Russian President Vladimir Putin (right) holds talks with Azerbaijan's President Ilham Aliyev (second left) and Armenian Prime Minister Nikol Pashinyan in Moscow, Russia, on Jan 11, 2021. (KREMLIN / AP)
MOSCOW－The leaders of Russia, Armenia and Azerbaijan agreed on Monday to take joint measures to restore transportation in the Nagorno-Karabakh region recently freed from armed conflict.
Russian President Vladimir Putin, Azerbaijani President Ilham Aliyev and Armenian Prime Minister Nikol Pashinyan issued a statement on these measures following their talks in Moscow.
According to a statement, Russia, Armenia and Azerbaijan will set up a trilateral working group co-chaired by their deputy prime ministers to ensure that all economic and transport connections in Nagorno-Karabakh will be unblocked
According to the statement, the three countries will set up a trilateral working group co-chaired by their deputy prime ministers to ensure that all economic and transport connections in Nagorno-Karabakh will be unblocked, part of a cease-fire deal reached by the three leaders on Nov 9.
"The implementation of those agreements will benefit both the Armenian and Azerbaijani people and the entire region," Putin said after four hours of talks in the Kremlin before sitting down for separate meetings with Aliyev and Pashinyan.
Aliyev hailed the importance of reopening transport links, saying it will help bolster regional stability.
"It opens completely new perspectives that we couldn't even imagine in the past," he said.
Pashinyan contested that claim, arguing that the status of Nagorno-Karabakh is yet to be determined, but he also hailed the plans to restore transit routes.
The working group will hold its first meeting before Jan 30 to make a list of key areas of work, with railway and road links as the priority.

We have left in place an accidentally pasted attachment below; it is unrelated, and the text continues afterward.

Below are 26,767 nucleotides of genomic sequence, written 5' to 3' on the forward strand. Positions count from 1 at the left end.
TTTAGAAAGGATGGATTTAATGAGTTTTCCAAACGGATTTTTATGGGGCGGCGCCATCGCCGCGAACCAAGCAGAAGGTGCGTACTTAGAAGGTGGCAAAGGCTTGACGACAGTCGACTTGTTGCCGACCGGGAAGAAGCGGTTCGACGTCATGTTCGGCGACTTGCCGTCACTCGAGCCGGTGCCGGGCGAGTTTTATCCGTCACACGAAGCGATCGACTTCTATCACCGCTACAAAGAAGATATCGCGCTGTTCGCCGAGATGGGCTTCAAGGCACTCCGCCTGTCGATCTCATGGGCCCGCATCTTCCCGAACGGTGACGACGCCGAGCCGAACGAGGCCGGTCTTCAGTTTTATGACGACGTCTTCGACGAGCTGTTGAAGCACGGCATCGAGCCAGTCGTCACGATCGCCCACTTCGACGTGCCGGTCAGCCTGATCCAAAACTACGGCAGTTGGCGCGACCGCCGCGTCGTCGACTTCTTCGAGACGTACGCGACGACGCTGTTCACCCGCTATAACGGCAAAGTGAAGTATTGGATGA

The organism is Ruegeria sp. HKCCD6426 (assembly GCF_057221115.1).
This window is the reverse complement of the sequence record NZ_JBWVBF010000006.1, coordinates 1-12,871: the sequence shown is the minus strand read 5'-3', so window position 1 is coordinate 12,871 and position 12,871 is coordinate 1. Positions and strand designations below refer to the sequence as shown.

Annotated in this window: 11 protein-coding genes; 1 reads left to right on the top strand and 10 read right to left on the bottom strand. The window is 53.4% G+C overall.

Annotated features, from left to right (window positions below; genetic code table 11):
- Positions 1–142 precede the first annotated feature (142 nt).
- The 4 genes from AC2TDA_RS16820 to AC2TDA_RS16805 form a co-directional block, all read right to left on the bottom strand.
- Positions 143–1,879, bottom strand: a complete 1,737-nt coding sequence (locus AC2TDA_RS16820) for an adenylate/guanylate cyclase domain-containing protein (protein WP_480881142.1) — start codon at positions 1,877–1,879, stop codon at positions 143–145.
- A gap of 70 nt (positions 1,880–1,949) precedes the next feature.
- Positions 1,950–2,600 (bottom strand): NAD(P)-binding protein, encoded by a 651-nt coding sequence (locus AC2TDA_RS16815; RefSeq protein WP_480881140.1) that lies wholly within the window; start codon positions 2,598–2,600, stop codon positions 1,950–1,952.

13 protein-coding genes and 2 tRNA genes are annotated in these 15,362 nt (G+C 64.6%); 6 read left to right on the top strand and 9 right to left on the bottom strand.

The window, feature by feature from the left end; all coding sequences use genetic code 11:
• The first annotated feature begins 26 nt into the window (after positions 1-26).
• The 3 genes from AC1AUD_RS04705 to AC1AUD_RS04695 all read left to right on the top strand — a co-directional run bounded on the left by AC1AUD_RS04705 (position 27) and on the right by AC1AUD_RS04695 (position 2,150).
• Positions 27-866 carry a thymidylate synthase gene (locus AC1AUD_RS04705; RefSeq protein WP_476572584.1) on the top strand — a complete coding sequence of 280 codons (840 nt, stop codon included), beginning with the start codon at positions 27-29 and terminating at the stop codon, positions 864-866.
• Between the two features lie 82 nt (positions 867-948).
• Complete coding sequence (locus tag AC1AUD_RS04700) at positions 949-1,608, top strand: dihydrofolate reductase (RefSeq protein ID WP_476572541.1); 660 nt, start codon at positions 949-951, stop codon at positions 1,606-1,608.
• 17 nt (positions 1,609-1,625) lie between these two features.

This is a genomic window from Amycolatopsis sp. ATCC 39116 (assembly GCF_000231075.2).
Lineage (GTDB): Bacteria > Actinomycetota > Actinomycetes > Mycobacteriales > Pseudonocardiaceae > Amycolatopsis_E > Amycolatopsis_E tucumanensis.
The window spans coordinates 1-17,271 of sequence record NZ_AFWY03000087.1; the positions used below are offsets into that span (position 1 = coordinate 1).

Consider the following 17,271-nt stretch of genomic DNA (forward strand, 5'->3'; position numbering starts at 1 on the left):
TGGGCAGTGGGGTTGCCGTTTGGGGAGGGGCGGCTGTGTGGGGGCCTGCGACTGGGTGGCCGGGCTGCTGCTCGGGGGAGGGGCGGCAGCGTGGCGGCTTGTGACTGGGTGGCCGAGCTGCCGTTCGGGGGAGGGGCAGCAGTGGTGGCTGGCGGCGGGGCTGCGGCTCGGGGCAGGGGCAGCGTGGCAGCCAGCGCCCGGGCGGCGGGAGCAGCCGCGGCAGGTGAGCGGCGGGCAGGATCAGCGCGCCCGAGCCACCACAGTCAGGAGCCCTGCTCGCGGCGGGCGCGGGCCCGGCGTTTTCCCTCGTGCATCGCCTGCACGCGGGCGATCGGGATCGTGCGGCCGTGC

Under the working group, expert subgroups will be established to determine projects together with the necessary resources and activities for their implementation.
By March 1, the working group will come up with a detailed plan for the restoration and construction of infrastructure necessary for safe transportation in the region.
Hostilities flared up in late September and the Azerbaijani military pushed deep into Nagorno-Karabakh and surrounding areas.
Under the peace deal reached on Nov 9, Russia has deployed about 2,000 peacekeepers to Nagorno-Karabakh.
The deal envisaged the reopening of transport routes, including a corridor linking Azerbaijan and its Nakhchivan exclave that borders Armenia, Turkey and Iran. Armenia, in turn, will be able to use transit routes to Russia and Iran via Azerbaijan's territory.
Azerbaijan and its ally Turkey have shut their borders with Armenia ever since the Nagorno-Karabakh conflict erupted decades ago.
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